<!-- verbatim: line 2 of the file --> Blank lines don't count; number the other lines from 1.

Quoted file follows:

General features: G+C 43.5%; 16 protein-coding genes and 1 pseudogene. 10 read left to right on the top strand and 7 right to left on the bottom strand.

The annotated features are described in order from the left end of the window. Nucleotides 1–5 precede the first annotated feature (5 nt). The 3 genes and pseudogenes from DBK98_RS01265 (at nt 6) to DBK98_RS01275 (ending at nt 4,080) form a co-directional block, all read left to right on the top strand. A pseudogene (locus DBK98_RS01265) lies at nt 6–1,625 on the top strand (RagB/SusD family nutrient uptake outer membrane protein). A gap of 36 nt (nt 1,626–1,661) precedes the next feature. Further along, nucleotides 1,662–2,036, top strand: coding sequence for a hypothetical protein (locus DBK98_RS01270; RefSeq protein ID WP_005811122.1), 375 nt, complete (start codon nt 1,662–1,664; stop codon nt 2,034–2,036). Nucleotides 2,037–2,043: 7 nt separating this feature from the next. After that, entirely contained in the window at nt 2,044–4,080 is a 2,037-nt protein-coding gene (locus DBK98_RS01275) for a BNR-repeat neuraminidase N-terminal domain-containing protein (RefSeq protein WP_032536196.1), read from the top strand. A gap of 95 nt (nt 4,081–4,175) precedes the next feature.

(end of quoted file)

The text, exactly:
The annotated features are described in order from the left end of the window. Nucleotides 1–5 precede the first annotated feature (5 nt). The 3 genes and pseudogenes from DBK98_RS01265 (at nt 6) to DBK98_RS01275 (ending at nt 4,080) form a co-directional block, all read left to right on the top strand. A pseudogene (locus DBK98_RS01265) lies at nt 6–1,625 on the top strand (RagB/SusD family nutrient uptake outer membrane protein). A gap of 36 nt (nt 1,626–1,661) precedes the next feature. Further along, nucleotides 1,662–2,036, top strand: coding sequence for a hypothetical protein (locus DBK98_RS01270; RefSeq protein ID WP_005811122.1), 375 nt, complete (start codon nt 1,662–1,664; stop codon nt 2,034–2,036). Nucleotides 2,037–2,043: 7 nt separating this feature from the next. After that, entirely contained in the window at nt 2,044–4,080 is a 2,037-nt protein-coding gene (locus DBK98_RS01275) for a BNR-repeat neuraminidase N-terminal domain-containing protein (RefSeq protein WP_032536196.1), read from the top strand. A gap of 95 nt (nt 4,081–4,175) precedes the next feature.